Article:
The difference was the Jade General felt no personal discomfort from the conflict. Alexandros, on the other hand, wore a pained grimace, his signature grin nowhere to be seen. Refusing to acknowledge his pain, the Shield-Lord finished his side of the briefing, highlighting Imperial planned advances on the holo-display. Since the Jade General's nature was being resisted, he was very curious as to how much power Alexandros had accessed to. He wondered if Alexandros would be willing to meet the Jade General in a private interview to confirm the Jade General's hypothesis.
Alexandros stepped back once he was done. His turn, the Jade General bowed to his audience, a cultural holdover from his homeworld. "Honorable commanders and soldiers of the Imperium, I will conclude our briefing, beginning with the known positions of the enemy forces," he announced in a measured tone.
Edited by simison, 13 June 2018 - 09:50 PM.
Posted 31 March 2016 - 04:40 AM
Legions: Halcyon Wardens (Alexandros), Lightning Bearers (Icarion), Custodes (The Emperor!)
Time: 999, M30
Major characters: Pyrrhicles, Raiden Athrawes, Aquillon
The first transmission from the Pravus System came as the excited babble of Explorators, reporting that they had found an oasis of Man's technological inheritance.
The second came as a horrified report of hostile and lethal automata. Animus Silica.
The third did not come from the Explorators, and it wasn't a threat. It wasn't a promise. It was a cold, empirical statement. “Koloss discarded organic components 5572 standard Terrain years ago. Organic contaminants have been detected and removed in accordance with Protocol 33. All internal and external contaminants will be eradicated for the security of the Obzen Apparatus.”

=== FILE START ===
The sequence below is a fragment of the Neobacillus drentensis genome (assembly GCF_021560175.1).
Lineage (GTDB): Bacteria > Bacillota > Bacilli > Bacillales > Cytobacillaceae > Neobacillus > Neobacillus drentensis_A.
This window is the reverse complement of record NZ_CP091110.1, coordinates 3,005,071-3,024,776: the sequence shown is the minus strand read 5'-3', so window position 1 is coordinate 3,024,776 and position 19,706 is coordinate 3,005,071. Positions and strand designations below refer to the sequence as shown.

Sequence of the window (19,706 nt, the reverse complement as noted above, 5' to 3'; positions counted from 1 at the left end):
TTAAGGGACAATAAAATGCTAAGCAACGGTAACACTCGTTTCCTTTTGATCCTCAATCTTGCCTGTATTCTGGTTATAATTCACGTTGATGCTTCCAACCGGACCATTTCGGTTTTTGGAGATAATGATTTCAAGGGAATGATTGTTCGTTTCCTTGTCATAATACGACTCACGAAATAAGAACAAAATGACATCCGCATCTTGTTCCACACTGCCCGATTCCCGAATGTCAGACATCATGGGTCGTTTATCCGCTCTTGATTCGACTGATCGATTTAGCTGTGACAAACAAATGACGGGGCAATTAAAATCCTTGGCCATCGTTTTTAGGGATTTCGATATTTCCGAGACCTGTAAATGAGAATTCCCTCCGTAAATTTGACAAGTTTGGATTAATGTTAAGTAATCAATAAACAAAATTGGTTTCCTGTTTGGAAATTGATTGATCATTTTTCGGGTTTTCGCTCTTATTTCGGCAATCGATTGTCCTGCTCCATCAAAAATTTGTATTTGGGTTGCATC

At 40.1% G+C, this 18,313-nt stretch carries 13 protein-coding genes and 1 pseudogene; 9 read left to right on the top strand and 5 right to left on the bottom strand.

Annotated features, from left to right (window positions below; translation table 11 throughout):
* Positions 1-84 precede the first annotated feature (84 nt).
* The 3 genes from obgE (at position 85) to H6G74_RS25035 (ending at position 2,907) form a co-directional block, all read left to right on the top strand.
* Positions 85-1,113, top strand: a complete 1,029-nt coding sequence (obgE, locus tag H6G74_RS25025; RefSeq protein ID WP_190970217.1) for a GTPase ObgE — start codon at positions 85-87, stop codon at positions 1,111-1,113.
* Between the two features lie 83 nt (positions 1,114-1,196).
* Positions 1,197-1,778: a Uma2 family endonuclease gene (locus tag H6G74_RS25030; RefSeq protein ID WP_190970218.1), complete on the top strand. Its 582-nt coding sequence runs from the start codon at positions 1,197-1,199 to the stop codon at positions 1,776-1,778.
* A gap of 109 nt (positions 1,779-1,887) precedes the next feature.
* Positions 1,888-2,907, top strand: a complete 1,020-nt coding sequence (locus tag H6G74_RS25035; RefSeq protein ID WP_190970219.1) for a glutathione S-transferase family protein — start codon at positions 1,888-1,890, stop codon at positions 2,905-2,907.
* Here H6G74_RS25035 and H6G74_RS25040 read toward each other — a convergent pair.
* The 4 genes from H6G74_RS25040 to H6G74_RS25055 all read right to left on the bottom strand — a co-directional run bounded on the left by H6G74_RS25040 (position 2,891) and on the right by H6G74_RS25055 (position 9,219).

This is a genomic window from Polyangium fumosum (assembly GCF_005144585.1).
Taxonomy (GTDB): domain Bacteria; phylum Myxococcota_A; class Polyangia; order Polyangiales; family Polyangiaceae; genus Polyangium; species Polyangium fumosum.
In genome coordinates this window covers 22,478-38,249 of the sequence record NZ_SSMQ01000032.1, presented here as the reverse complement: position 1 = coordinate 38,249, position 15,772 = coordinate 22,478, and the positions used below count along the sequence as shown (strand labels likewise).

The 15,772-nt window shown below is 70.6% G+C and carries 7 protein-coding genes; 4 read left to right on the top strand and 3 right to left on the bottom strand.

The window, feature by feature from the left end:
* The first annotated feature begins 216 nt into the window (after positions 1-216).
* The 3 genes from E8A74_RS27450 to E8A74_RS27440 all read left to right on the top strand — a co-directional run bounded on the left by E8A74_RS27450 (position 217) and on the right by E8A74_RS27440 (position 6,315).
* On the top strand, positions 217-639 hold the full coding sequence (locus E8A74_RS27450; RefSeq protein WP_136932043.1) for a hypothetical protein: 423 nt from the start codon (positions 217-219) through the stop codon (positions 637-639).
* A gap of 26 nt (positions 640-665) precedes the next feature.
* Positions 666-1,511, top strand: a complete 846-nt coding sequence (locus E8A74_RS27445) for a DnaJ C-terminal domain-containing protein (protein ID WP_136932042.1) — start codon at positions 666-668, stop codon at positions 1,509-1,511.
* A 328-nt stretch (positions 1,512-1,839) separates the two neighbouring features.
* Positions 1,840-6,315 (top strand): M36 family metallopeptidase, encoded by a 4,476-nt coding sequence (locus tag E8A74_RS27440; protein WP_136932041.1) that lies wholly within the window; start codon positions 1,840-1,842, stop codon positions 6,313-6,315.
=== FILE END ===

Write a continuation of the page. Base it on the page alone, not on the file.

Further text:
The machine intelligence which ruled the Obzen Sector could not send its armada into the Warp, but such a fearsome and abhorrent enemy could not be tolerated, especially with the Qarith campaign taking up so many resources.
Mechanicum archivists had identified the ruling intelligence as a former defence and surveillance system, known as Koloss. This was an entity born of the Dark Age of Technology, first to safeguard its creators and then to conquer for them. It had endured the destruction of the Men of Iron, its makers arrogantly believing their tech-mastery exempted them from their species’ agony and using it to enslave neighbouring systems. Only years later did they realise their mistake, as the noose closed and furnace fires lit the worlds of Obzen. Koloss spent the following millennia strengthening itself and slowly expanding its domain, wiping out organic life wherever it could be found. The might it had acquired called for a truly exceptional force to destroy it.
After four brutal months, this force made planetfall on the adamantine surface of Stengah. They came in a glare of teleport residue, immediately striding out to meet their opponents. As Koloss was hooked up to every sensor and picter on the planet, these responded in just seven seconds.